Indiana’s three-game losing streak displayed shockingly bad basketball.
The Hoosiers, once a team that hung its hat on defense, could not find much that worked on that end after the first quarter of the Iowa game. It turned Saturday’s game against Wisconsin at Simon Skjodt Assembly Hall into a must-win.
And when they needed it most, those Hoosiers rediscovered their identity. With Wisconsin leading scorer Tyler Wahl out with an ankle injury, IU’s defense stifled the Badgers and led to a 63-45 win.
“I thought our guys answered the bell tonight,” IU head coach Mike Woodson said. “Our backs were somewhat against the wall, and losing three in a row is not fun for anybody. But our guys still had good spirits coming in to practice, and it was a nice carry over today. We played Indiana defense the way I think we should be playing.”
Don’t overlook how far Indiana’s defense had fallen. The Hoosiers allowed 80 or more points in all three losses. It was evident, just through the eye test, that IU wasn’t playing hard enough, especially on defense. And the stats backed it up: IU allowed 1.264 points per possession to Iowa, 1.200 against Northwestern, and 1.371 at Penn State.
Even the best offenses in the nation wouldn’t be able to consistently outpace numbers like that.
But the Hoosiers flipped the switch defensively Saturday, holding Wisconsin to 0.750 points per possession. The lapses that plagued them in that losing streak went away. Indiana played with high effort and energy on defense all game.
IU forced the Badgers into a lot of difficult shots. And they missed a lot of them. Wisconsin shot 32 percent from the field, and 21 percent from 3-point range.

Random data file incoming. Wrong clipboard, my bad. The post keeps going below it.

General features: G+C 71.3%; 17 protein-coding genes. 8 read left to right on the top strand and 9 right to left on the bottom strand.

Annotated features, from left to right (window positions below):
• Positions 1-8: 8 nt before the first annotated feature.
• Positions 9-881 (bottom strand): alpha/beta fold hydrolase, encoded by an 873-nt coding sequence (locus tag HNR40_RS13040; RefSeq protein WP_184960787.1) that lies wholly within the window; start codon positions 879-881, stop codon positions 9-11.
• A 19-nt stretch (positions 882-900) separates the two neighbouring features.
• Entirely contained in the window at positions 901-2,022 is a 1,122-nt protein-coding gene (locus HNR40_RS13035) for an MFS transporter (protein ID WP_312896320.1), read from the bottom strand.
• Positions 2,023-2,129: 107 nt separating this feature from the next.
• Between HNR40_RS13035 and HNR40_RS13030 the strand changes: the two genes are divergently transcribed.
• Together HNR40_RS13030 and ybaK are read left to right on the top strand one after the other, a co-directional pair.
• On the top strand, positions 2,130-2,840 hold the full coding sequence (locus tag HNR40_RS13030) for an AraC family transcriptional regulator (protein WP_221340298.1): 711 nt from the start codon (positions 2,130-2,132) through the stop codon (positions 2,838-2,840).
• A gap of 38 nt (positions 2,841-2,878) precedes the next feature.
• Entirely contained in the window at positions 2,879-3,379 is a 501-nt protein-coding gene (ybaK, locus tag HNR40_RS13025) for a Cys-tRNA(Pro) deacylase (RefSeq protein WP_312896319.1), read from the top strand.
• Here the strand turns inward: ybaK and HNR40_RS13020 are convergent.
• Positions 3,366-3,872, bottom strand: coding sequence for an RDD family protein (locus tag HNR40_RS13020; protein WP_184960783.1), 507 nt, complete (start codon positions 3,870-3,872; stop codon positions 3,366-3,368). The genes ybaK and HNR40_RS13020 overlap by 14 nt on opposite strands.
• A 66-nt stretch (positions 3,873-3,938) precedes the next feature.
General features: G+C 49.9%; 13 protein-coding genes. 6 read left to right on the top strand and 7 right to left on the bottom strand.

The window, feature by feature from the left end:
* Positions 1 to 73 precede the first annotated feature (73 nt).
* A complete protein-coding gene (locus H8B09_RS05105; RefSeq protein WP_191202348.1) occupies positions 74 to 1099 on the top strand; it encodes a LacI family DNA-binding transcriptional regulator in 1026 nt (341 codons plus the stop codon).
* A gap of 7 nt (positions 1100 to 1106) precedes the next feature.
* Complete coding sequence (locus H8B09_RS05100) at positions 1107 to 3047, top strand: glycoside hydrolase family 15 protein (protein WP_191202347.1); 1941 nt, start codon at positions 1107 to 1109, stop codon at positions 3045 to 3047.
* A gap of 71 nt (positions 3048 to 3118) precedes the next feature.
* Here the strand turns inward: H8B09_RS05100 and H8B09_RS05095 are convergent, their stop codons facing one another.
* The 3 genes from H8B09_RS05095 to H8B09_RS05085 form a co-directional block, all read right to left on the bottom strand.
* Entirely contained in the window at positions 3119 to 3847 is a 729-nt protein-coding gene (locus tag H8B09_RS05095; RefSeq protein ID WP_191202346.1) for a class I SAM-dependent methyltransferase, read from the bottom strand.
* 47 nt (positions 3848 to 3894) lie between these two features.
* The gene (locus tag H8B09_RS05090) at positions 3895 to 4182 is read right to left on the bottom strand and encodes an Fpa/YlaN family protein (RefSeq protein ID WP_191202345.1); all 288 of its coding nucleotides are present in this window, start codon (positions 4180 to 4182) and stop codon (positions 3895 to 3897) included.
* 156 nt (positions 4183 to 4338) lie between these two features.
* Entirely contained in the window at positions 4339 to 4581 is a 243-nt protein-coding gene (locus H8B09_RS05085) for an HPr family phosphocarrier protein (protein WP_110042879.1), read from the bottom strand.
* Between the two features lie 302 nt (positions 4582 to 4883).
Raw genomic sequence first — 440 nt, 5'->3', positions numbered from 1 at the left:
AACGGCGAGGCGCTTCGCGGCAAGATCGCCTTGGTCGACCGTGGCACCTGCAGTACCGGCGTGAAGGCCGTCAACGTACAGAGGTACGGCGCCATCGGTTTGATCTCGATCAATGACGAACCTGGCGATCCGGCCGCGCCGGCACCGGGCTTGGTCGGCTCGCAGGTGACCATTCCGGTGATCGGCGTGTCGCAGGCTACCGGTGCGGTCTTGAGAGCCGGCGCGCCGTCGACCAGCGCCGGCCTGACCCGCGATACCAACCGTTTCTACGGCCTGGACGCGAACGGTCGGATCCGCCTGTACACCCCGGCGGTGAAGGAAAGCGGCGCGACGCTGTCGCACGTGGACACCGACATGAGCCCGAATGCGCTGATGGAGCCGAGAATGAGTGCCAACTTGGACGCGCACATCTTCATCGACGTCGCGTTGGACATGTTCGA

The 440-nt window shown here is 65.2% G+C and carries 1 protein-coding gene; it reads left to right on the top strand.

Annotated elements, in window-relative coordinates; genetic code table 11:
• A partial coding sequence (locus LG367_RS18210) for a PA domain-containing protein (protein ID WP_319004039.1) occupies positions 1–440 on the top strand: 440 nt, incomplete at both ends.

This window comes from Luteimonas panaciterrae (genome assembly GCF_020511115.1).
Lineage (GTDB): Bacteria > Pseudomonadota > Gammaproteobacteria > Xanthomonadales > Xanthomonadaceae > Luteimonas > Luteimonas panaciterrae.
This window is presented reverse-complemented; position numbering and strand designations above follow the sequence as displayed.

For Trayce Jackson-Davis, the difference was positioning.
“When you’re not in your right spots and you’re running in and then back out, then it hurts you because you can’t get out quick enough,” the senior said. “When we’re in our right spots and we do the defense right, it’s a lot different, and that’s what you saw today.”
Wahl certainly could’ve made the game look different. The Badgers have now lost three in a row, themselves, with the senior on the sideline. And his absence may have turned this game into a nice bounce-back spot for Indiana’s defense.
It allowed Jackson-Davis to fully control the inside.
Jalen Hood-Schifino, among others, did well against Chucky Hepburn, Wisconsin’s second-leading scorer. Jordan Geronimo was effective in whatever defensive role he had to take on.
The junior, specifically, looked lost on defense against Iowa and Northwestern. But on Saturday, he closed out on shooters, defended the post with strength, clogged up lanes, and pestered his assignments.
“(Geronimo) looked comfortable,” Woodson said. “I thought he was more relaxed tonight and he did a lot of positive things on both ends of the floor. I just hope he can just grow from this game and continue to play that well.”
Wahl’s absence doesn’t diminish just how good the defense was. The first half was an offensive slog for both teams, but that played into Indiana’s hands.
The Hoosiers gave themselves time to figure things out offensively because their defense was so stifling. And once Indiana pulled away early in the second half, its lead felt difficult to topple because of the strong defense.
“Obviously they are a little short-handed but we are shorthanded, too. It was a dogfight,” Jackson-Davis said. “We knew it was going to happen on the defensive end, and that’s what we preached all week in getting ready and prepared for them.”
This performance was desperately needed. If Indiana lost this game, it would’ve been damaging to any long-term hopes for the rest of the Big Ten campaign and beyond.
IU avoided that, and rejuvenated its outlook, by getting back to what this team once did best.
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